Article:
The first contention is based upon the fact that Plaintiffs originally sought only to have 'policies and practices' enjoined; they were questioning not specific regulations, but the results obtained through use of the very general 1953 Rules and Regulations. This is virtually the same argument as that advanced by plaintiffs in Baker v. Estelle, supra, and it must fail for the same reasons. Moreover-- even assuming arguendo that this case at its outset did not call for three judges-- once the more specific 1972 Rules and Regulations were introduced and it became clear that specific rules would have to be enjoined in order to provide the requested relief, the district judge came under an obligation to take the appropriate steps toward convening a three-judge court. The general rule that the determination of three-judge court status is to be made on the basis of the allegations of the complaint, Nieves v. Oswald, supra, 477 F.2d at 1112, must give way to the jurisdictional command of 2281.


Plaintiffs' second argument-- that the regulations are not of statewide importance-- is not persuasive. Plaintiffs rely on Board of Regents v. New Left Education Project, supra; that reliance is misplaced, however. The Supreme Court held in New Left that the regulations of the Board of Regents were not of statewide applicability because they did not govern all State colleges and universities; but the TDC Rules and Regulations do apply to all State prison units.9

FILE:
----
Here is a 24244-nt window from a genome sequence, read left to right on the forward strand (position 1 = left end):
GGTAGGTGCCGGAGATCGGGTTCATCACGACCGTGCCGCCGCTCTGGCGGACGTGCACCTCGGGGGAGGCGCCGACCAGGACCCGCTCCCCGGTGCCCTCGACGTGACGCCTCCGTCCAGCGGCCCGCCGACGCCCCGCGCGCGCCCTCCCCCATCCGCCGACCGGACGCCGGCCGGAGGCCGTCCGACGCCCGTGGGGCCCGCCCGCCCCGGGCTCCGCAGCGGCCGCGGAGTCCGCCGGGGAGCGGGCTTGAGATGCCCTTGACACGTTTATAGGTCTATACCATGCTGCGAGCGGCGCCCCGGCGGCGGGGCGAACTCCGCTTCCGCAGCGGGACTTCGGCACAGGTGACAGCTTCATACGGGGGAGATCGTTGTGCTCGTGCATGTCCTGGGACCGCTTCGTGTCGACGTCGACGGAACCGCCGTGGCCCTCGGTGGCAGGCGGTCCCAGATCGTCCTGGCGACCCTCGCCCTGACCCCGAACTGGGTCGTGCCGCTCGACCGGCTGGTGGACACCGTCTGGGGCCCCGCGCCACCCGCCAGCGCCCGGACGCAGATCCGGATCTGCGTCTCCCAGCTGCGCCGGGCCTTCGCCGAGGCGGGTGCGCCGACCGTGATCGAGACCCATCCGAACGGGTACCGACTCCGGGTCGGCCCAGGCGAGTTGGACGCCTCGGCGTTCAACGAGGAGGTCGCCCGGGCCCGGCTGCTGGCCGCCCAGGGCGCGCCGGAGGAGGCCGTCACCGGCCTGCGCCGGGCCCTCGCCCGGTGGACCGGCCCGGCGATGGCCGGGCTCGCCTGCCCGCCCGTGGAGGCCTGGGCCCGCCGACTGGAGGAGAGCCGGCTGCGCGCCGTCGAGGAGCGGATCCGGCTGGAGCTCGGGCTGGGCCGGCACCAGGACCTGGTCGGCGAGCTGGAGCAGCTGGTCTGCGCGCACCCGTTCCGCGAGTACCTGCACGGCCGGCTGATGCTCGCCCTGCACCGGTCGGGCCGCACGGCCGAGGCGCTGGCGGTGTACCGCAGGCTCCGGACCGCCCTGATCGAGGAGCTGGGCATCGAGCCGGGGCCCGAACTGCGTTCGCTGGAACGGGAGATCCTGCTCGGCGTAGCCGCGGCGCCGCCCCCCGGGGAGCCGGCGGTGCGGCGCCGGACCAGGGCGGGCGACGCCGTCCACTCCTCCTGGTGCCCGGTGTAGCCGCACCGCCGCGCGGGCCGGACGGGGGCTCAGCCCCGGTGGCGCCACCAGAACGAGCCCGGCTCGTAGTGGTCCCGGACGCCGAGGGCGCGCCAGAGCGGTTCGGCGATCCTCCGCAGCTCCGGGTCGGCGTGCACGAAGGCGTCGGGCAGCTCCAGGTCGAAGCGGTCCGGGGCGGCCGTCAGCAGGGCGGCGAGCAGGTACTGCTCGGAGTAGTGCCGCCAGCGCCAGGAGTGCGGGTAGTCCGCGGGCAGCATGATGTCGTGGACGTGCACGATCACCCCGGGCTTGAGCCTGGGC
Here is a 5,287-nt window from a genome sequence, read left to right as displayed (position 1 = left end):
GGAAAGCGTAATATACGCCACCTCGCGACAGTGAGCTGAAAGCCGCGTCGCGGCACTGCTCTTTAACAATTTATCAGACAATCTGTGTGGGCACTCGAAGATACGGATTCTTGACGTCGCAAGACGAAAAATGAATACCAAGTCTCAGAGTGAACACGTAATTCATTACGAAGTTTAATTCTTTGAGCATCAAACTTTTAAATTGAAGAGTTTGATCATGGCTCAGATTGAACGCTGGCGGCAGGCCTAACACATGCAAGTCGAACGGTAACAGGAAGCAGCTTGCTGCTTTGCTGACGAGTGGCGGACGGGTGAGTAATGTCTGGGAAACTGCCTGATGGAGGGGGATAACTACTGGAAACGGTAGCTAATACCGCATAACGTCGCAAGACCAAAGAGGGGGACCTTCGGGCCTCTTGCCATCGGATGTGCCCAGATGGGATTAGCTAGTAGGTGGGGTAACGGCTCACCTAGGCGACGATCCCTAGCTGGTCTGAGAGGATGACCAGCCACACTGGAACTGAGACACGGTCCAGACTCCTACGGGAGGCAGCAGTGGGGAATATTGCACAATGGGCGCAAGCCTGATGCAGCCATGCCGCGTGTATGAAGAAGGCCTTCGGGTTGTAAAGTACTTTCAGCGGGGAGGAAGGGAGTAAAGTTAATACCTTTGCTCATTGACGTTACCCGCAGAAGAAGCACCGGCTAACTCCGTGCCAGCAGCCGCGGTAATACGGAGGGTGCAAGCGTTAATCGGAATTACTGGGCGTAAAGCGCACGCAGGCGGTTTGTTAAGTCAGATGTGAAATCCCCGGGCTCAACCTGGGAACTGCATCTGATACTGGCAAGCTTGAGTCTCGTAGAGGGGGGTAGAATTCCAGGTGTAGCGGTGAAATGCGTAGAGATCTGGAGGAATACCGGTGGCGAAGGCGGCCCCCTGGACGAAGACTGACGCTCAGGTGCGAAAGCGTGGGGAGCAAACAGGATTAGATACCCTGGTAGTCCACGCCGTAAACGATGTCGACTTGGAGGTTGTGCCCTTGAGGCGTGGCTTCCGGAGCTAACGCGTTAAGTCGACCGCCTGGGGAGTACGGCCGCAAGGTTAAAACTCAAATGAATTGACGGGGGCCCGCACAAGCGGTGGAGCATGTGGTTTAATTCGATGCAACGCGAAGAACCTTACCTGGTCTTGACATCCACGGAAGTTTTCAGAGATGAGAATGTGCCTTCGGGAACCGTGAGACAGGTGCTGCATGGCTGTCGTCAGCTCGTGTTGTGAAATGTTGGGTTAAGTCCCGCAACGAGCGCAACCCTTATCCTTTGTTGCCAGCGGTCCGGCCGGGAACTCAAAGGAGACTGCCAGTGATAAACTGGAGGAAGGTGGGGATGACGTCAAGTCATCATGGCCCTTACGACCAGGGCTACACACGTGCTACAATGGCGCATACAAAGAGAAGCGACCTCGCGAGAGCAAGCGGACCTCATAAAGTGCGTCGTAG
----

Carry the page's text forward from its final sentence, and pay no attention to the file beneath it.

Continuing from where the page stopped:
No. 73-1497-- GUAJARDO v. McADAMS


This case arose out of and during the pendency of Guajardo v. Beto, and the two suits were consolidated at trial. The substantive issue on this appeal was the constitutionality of the TDC practice of placing certain inmates in a segregated status for non-punitive reasons without providing a hearing.


As regards the three-judge court issue, the two Guajardo cases come to the en banc Fifth Circuit in almost identical procedural postures. The only difference lies in the fact that the district court reacted more favorably to the TDC's revised regulations on administrative segregation than to its mail censorship regulations; with but one exception, the court approved the new procedures dures relating to administrative segregation. This distinction has no effect, however, on whether a three-judge court should have been convened. Section 2281 does not differentiate between injunctions against one regulation and injunctions against several regulations. Moreover, the obligation to call for a three-judge court fell upon the district judge when he became aware that, in order to grant the relief requested, the court would have to issue the type of injunction prohibited by 2281; the obligation is not contingent upon plaintiffs' ultimate success or failure. See Exparte Metropolitan Water Co., supra.